April Top Tips


SquareFootVeggieGarden• Mount a rain gauge on a post near the garden to keep track of precipitation so you can tell when to water. Most gardens need about 1” of rain per week between April and September.
• Plants started indoors should be hardened-off outdoors in cold frames or a protected area before being transplanted into the garden.

• Finish sowing seeds of all cool-season vegetables not yet planted outdoors and transplant broccoli, Brussels sprouts, cabbage and cauliflower plants into the garden. You can still plant seed potatoes, onion sets and onion plants at this time.

• Plastic films can be used to pre-heat the soil where warm season vegetables are to be grown.

• Start cucumber, cantaloupe, summer squash, watermelons, luffa, and hardshell gourds indoors in peat pots this month.

• The last week of April is a good time to try an early sowing of warm season crops such as green beans, sweet corn, and spinach. Transplants of tomatoes, eggplants, peppers and sweet potatoes can also begin being planted outdoors.

• Thin out crowded seedlings from early plantings of cool season crops such as beets, carrots, lettuce, onions and radish.

• Flower stalks should be removed from rhubarb plants, if they develop.


• Winter mulches should be removed from roses, and dead and diseased canes should be pruned out. Cut back remaining canes to green wood. (Severe pruning results in nicer long stemmed flowers and more compact bushes.
• Fertilize established roses once new growth is 2” long. Begin spraying fungicide to control black spot disease.

• Summer and fall blooming perennials should be divided in the spring.


• Hang out hummingbird feeders the 1st of April. You can make nectar at a ratio of 4 parts water to 1 part sugar.


• Easter lily plants past blooming can be planted outdoors. Set the bulbs 2-3” deeper than they grew in the pot. Mulch well in case frost occurs.


• Thin spots and bare patches in the lawn can still be over-seeded if you did not use a crabgrass preventer on your lawn. Loosen soil with a garden rake before applying seed. Fertilize with new lawn starter for root growth. (Crabgrass preventer is a pre-emergent and will stop the growth of the new seed as well as the crabgrass.)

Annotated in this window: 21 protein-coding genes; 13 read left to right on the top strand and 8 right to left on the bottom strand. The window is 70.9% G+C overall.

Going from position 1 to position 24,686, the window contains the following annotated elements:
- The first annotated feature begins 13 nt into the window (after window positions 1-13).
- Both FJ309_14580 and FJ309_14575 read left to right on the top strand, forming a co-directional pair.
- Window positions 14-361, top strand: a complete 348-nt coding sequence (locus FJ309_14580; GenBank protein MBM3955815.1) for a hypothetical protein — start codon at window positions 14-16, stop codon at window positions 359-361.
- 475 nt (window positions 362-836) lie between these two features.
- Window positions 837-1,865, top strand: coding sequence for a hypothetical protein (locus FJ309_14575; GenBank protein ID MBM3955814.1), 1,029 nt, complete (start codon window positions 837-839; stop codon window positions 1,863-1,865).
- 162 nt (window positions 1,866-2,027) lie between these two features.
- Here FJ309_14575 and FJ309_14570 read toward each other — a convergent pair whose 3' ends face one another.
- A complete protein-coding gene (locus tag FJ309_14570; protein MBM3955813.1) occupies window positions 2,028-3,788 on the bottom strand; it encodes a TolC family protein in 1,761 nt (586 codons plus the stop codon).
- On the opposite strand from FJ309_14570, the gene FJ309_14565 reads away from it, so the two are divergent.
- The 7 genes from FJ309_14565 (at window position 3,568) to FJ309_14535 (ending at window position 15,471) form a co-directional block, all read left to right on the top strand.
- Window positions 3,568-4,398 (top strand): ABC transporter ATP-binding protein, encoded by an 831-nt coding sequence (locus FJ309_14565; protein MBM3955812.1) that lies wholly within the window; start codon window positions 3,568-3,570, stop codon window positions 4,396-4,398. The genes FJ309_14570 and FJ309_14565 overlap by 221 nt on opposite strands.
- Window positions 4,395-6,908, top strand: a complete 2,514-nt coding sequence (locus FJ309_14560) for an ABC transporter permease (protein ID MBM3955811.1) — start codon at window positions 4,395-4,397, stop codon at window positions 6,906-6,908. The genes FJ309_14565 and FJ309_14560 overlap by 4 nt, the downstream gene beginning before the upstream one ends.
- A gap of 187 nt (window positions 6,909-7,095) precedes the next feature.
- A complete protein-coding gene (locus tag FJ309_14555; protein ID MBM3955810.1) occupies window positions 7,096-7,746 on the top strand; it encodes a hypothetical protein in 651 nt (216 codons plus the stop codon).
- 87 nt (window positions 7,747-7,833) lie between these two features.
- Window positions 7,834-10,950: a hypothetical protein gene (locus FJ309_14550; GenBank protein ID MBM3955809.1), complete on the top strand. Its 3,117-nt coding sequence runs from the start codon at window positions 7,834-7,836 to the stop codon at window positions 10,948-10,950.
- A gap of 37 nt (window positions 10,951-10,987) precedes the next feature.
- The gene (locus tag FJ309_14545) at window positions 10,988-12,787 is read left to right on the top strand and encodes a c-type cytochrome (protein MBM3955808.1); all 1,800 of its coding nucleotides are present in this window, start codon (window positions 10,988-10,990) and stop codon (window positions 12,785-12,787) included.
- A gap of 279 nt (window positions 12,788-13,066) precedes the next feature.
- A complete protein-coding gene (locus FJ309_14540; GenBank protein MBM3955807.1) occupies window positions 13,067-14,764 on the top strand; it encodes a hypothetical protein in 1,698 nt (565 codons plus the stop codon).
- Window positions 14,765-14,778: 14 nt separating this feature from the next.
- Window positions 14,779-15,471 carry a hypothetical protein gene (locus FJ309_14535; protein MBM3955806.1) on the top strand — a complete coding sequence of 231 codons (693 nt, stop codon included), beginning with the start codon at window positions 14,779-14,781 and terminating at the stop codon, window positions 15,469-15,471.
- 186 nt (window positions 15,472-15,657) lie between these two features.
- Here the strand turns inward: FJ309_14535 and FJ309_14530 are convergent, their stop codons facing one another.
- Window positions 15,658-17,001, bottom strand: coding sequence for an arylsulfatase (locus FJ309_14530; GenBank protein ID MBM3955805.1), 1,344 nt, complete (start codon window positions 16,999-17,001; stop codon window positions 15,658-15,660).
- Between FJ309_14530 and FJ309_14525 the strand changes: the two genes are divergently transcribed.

• Weed & Feed may be applied after mid-April.

• Groundcovers can be mowed to remove winter burn and tidy up plants. Raise mowers to their highest settings or use a weed eater or hedging sheers. Fertilize and water to encourage rapid regrowth.


• Protect bees and other pollinating insects. Do not spray insecticides on fruit trees that are in bloom.
• Leaf rollers are active on apple trees. Control with permethrin or malathion.

• Stink bugs and tarnished plant bugs become active on peaches. Control with carbaryl, permethrin, or malathion.

• Spider mites and codling moths will become active on apples at the end of April. Control with carbaryl, permethrin, malathion, or kelthane.

AzaleaBloomsPinkBs-HNFTREES & SHRUBS

• Shrubs such as crepe myrtle, butterfly bush and hardy hibiscus can be pruned back to green wood. (These plants leaf out late—they should begin to green up around Mother’s Day.)
• Examine shrubs for winter injury. Prune all dead and weakened wood. Do not prune boxwoods before April 15th.

• Prune spring flowering ornamentals after they finish blooming.

• Evergreens may be sheared and shaped.

• Apply imidacloprid borer control to susceptible trees (ash, birch, dogwood, maple, etc.) or trees with a history of borer problems.

• Destroy or prune off webs of eastern tent caterpillars. Control with “B.T.,” Dipel, spinosad, permethrin or malathion.

• Orange jelly-like galls on cedar trees spread rust diseases to apples, crabapples and hawthorns. Apply a protective fungicidal spray when these trees are in bloom. (Prune out galls.)

• At the first sign of flower buds opening, begin spraying for fire-blight susceptible apples and pears using an agricultural streptomycin. Repeat two or three times as blossoms unfold.

• Remove tree wraps from trees the first of the month.